One of the charges made in the debate over women in the military is that they have to meet lower standards to get where they are--and that they have to comply with lower standards to maintain their positions. This newest revelation about what Time Magazine calls a "female Captain Bligh," can't possibly help the cause:
I wonder. Read more here.
Navy Cmdr. Maurice "Mo" Kaprow was stunned to watch then-Cmdr. Holly Graf in action. He saw her for the first time after arriving aboard her ship, the destroyer USS Winston S. Churchill, in Italy just before the Iraq war began in 2003. A Jewish rabbi and a Navy chaplain, he'd been sent to the Churchill on temporary assignment as the vessel readied for war. Usually pulling out of port is a methodical and precise process. "But I never in my life saw such chaos as there was on that bridge — Holly Graf began yelling and screaming rudder orders, engine orders, insulting people," Kaprow recalled Friday. "I'd never seen anything like this."
It got more bizarre as the ship pulled out of Sicily's Augusta harbor. "Just after clearing the breakwater the ship began to rumble and shake — now she's screaming even louder because nobody knows what's happening," Kaprow recalls. "I begin to hear young sailors' voices from the fantail and they're singing, `Ding Dong, the Witch is Dead.'" Kaprow remembers being perplexed at the sudden song. "Then someone came up to me and said, `We've ran aground. She's finished" — assuming the accident would mean the end of their commander's career. "They were jumping for joy and singing on the fantail." Actually, one of the ship's props had broken, but the crew's reaction still amazes Kaprow. "I was flabbergasted."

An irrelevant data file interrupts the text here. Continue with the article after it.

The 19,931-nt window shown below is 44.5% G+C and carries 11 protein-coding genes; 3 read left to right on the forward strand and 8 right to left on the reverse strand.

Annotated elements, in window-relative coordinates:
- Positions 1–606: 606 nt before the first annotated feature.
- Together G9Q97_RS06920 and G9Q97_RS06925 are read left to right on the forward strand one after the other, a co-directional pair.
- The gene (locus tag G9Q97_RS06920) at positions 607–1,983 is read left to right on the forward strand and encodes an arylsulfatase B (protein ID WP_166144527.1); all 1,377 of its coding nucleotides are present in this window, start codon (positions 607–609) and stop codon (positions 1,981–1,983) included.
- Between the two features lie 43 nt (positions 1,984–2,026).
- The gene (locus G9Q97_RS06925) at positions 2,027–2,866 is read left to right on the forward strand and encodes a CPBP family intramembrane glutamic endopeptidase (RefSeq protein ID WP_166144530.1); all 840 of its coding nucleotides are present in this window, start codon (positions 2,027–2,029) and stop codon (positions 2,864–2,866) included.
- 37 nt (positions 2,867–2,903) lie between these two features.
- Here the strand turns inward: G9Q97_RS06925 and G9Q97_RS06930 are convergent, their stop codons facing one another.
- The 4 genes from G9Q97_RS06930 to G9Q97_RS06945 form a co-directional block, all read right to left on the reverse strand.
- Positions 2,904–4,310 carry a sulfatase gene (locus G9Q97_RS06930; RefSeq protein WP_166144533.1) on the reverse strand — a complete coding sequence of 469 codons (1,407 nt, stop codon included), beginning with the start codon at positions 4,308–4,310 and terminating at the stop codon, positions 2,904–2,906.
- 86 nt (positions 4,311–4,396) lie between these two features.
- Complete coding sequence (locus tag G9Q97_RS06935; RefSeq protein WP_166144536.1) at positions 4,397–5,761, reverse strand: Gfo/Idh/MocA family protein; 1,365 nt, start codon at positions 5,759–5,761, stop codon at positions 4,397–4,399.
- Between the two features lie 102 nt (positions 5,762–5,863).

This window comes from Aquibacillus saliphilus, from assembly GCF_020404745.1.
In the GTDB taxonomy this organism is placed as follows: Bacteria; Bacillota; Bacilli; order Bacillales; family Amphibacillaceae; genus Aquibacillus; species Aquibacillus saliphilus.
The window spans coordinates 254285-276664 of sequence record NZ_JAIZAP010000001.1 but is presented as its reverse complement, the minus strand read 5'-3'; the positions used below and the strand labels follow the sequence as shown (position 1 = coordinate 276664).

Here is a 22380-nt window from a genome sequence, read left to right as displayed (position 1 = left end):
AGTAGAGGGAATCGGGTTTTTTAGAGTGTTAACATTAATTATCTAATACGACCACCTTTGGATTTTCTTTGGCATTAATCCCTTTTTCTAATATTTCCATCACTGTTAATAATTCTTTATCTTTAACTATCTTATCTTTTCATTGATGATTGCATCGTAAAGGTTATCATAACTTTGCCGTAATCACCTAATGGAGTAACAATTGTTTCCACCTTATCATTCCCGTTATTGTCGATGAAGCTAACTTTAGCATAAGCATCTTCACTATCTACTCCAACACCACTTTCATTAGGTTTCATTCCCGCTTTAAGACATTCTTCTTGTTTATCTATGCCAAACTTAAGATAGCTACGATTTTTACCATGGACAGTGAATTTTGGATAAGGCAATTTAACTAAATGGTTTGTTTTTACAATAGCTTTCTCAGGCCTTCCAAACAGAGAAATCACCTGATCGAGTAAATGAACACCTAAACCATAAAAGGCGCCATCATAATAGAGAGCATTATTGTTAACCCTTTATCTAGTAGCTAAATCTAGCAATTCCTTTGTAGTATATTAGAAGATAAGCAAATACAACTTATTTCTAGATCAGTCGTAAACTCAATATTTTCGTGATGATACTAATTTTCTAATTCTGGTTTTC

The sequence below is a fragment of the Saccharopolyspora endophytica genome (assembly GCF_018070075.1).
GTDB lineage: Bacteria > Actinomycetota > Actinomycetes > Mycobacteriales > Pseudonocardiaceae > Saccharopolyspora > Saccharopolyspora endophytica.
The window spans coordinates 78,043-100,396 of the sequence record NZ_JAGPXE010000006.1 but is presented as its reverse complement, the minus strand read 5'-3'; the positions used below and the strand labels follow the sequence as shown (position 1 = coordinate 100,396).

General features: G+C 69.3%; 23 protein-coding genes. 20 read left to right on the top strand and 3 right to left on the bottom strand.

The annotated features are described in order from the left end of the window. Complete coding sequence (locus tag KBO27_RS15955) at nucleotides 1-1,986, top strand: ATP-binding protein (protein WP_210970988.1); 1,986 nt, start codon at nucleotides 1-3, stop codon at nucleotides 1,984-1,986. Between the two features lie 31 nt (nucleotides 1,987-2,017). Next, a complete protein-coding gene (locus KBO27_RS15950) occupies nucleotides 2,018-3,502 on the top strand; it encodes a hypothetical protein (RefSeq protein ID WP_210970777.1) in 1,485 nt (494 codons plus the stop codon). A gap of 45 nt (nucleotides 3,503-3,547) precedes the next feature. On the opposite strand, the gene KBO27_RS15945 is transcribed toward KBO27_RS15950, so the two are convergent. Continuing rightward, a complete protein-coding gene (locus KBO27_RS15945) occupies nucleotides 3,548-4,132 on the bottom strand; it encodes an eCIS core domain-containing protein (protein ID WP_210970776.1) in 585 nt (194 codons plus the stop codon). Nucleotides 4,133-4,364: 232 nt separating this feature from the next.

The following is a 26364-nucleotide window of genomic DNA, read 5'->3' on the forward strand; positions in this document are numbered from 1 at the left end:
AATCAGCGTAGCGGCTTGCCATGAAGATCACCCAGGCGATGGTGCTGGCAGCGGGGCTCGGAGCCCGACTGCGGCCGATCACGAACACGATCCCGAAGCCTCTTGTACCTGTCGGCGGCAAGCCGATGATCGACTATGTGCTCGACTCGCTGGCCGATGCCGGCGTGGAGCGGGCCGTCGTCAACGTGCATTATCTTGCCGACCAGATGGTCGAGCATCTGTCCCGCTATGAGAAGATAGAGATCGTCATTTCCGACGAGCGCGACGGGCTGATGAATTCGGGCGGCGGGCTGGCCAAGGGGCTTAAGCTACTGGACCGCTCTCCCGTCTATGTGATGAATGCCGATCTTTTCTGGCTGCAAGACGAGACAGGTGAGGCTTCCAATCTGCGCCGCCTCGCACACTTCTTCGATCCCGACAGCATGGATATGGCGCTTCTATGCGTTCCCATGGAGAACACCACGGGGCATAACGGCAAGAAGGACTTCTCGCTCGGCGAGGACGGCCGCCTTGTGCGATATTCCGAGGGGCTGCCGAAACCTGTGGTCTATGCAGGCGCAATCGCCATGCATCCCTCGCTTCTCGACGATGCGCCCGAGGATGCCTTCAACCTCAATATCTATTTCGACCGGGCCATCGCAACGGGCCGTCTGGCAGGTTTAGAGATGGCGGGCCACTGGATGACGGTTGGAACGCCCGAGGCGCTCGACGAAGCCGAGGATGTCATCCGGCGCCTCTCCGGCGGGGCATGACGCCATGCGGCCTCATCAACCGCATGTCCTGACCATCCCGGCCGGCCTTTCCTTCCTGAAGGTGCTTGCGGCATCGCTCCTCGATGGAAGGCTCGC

... Questions continue to swirl about how Graf not only retained her command, but kept getting promoted despite reports from eyewitnesses like Kaprow.